Remember that Thing Called a Recession?
What CNA supporters seem to have forgotten is that we have spent the better part of 8 years in a recession. At least our wages were never frozen like they were back in the 1990s. Most of us were grateful to have well paying jobs. By the way, do those council people who think nurses need the protection of a union realize that the RNs complaining about no raises because they are at the top of the scale understand that an RN who went to a diploma school (2-3 years of school) and has not received any more schooling, who works 72 hours (6 twelve hour shifts) per pay period makes more than 109,000 per year? Do they know that? And if they work just a bit of overtime they can easily top $125,000 per year? Did you know that? A lot of non-hospital union members earned ZERO dollars per year through parts of the recession because there were no jobs. Unions took a look around, and said “In what field is the most job growth expected to occur over the next 25 years? Healthcare? Let’s grow union representation in that field.”
Things have been looking up in the world lately. More jobs, the economy is improving. The hospital has been slowly replacing things that were scaled back over those years. Sure we still have bad days, and those are always the ones that people remember. It’s human nature to remember the day your PFC had 5 patients or you had to discharge all 4 of your patients and admit 4 patients with no PCA because your PCA got pulled to be a sitter. Those days are so horrible, we remember them, and not the 40 days preceding them that were patient care as usual.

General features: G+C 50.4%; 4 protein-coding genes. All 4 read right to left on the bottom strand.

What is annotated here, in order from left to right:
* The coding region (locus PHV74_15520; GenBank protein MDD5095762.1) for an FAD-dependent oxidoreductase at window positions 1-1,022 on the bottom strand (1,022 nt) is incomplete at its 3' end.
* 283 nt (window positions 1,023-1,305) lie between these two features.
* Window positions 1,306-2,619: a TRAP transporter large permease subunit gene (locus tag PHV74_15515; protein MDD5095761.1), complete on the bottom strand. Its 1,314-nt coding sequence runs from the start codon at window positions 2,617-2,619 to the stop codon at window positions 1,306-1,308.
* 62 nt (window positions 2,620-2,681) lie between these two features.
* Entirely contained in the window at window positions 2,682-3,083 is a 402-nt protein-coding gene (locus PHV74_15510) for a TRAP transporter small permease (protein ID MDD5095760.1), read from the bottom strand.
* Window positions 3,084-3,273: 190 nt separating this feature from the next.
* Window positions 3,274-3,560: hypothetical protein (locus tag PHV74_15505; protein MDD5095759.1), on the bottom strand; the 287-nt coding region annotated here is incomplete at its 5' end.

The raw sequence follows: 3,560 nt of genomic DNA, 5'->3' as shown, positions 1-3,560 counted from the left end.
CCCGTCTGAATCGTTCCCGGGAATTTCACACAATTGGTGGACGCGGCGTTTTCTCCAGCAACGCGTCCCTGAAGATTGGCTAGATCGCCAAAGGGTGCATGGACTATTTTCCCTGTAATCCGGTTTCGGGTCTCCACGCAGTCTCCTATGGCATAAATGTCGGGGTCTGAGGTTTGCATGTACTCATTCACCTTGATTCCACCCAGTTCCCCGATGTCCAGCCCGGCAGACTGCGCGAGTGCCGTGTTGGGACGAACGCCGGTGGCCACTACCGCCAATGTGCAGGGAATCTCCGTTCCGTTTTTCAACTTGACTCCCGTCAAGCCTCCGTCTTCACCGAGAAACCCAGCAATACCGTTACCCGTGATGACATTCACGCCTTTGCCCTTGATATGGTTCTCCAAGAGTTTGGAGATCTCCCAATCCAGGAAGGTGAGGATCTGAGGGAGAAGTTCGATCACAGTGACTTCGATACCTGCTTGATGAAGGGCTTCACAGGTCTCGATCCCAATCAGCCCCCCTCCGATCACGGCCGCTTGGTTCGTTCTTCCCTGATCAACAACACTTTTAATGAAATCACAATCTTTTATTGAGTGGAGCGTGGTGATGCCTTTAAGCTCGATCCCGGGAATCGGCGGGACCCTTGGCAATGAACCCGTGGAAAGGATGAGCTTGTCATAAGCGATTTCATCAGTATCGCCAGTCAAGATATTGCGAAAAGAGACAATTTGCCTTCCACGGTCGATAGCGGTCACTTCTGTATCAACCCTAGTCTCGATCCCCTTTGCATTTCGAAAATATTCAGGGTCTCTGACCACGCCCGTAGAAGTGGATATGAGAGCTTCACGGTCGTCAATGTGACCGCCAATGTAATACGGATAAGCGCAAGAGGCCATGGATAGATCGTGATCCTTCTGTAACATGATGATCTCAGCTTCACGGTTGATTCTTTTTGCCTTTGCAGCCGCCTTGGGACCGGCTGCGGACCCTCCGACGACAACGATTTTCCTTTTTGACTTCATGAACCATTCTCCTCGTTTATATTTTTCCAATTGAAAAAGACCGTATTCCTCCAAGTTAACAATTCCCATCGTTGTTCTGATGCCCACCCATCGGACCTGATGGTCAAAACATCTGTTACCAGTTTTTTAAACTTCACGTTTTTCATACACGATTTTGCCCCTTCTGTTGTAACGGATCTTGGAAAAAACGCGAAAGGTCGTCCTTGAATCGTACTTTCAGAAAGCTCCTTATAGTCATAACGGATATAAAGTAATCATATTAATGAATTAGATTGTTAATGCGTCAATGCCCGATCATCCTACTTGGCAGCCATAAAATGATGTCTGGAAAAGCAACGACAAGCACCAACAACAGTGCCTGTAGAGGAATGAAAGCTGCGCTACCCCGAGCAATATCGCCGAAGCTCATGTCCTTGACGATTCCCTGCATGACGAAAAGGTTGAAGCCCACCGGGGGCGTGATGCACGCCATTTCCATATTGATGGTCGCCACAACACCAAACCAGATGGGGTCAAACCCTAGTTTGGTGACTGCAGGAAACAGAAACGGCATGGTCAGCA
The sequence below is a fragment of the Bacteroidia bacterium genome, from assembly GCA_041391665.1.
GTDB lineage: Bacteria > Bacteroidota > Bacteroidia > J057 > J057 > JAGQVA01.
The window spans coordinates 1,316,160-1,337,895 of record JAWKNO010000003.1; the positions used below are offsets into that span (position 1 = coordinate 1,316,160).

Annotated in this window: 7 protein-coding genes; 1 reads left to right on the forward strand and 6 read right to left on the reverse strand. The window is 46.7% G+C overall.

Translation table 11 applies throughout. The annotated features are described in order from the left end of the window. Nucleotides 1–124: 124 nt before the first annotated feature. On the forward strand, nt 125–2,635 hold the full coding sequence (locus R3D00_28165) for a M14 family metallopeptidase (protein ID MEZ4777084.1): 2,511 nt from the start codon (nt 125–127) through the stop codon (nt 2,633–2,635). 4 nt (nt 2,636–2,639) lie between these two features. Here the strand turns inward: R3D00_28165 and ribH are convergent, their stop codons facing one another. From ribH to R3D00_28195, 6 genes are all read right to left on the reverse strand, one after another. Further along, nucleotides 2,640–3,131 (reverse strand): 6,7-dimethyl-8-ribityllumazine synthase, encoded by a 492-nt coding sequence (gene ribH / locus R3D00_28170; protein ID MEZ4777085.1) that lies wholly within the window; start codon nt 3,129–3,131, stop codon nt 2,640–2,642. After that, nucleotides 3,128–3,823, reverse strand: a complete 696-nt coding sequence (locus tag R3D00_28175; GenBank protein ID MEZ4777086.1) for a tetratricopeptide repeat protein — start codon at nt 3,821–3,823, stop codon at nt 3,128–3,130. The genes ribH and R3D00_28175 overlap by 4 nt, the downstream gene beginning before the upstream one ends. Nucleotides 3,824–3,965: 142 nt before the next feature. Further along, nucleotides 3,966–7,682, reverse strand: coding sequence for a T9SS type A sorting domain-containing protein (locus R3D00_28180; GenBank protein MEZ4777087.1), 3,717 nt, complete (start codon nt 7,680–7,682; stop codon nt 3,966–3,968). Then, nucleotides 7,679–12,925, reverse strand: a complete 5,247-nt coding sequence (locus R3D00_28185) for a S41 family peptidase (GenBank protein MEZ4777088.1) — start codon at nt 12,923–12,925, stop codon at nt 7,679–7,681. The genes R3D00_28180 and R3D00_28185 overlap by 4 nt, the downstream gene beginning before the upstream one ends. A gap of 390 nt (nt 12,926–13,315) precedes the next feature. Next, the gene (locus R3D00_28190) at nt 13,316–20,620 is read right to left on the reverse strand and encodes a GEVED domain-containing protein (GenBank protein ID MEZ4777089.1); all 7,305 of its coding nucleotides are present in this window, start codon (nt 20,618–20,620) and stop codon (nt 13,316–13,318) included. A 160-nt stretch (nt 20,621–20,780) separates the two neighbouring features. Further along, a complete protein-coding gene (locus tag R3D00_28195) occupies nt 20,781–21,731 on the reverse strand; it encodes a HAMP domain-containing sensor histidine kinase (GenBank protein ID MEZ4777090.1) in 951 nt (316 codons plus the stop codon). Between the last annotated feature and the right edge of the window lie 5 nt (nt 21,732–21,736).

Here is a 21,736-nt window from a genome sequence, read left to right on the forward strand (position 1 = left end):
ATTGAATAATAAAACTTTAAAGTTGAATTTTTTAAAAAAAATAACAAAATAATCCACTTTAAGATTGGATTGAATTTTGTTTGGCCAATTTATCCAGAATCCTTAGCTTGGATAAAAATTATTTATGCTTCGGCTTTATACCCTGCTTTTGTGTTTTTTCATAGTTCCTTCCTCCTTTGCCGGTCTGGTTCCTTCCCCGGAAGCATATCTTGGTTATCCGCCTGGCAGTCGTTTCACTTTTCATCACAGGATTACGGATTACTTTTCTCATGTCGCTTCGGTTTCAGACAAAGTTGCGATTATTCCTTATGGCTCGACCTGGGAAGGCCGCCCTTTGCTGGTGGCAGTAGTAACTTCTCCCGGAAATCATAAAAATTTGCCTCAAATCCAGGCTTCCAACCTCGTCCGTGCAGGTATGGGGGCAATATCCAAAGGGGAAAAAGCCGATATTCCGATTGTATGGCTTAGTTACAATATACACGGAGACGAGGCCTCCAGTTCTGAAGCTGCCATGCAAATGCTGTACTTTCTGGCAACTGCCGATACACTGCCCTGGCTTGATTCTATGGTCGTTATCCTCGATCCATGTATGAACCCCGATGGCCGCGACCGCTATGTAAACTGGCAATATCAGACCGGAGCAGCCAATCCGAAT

Here is why unions want into hospital business so desperately. Union membership has fallen in every other job category. http://www.workforcefreedom.com/blog/union-membership-continues-decline.
They need us to be able to support the other unions. Recently we heard that CNA donated money earned from nurse’s dues to the AFL-CIOs in Chicago, Florida, Maryland and many others, and to other unions (Texas Teacher’s Association for one) for who knows what reason. Not to mention the $25K per year to the California Democratic Party and other contributions to Democratic candidates. Whether you are a Democrat or not, it has to frustrate you that their donations gain them access to Democratic politicians easier than you personally can get it. If we chose to allow a union in our hospital, 2.2% of your gross, to a maximum amount that works out to around a dollar an hour and increases by about 5% each year, buys CNA access to those politicians. Take a look at the information available through this link. http://truthaboutcna.com. You have to scroll through a lot of tax forms but what you find there may be surprising.
California is a not a “Right to Work” state. If a union is voted in , it will be mandatory that we belong to the union whether we want to or not, if we want to keep our jobs. While we can claim a religious objection to union membership, we must still pay the part of our dues used for collective bargaining (which includes campaigns at other hospitals). That amount is about 90% of the total dues. Whether you want to or not. Whether you agree with their politics or not. Whether you think we need whatever the union has decided to use as their bandwagon of the month or not (think about the “Ebola crisis”).
Did you know that the CNA funded opposition to mandatory flu shots for hospital employees? They did. Even though the flu kills tens of thousands of Americans every year. But they do want each and every hospital to be prepared for a rare viral disease like Ebola that so far has been endemic to Africa. There ended up being two people who caught it from a person who got it in Africa. Those two people both survived. It’s likely we will never see it. Your grandma is ten thousand times more likely to die from the flu she caught from her unvaccinated nurse than she is from Ebola. But CNA says “let’s not require flu shots for healthcare workers” and uses dues paid by nurses to fund the opposition.
Do we want to be represented by a union just so other trade unions can stay afloat? My friends who are teachers, both here in California and in other states tell me that they go five or six years without contracts. Five or six years without a raise. Do we really want to be represented by a union that opposes public health measures like flu shots? No thank you.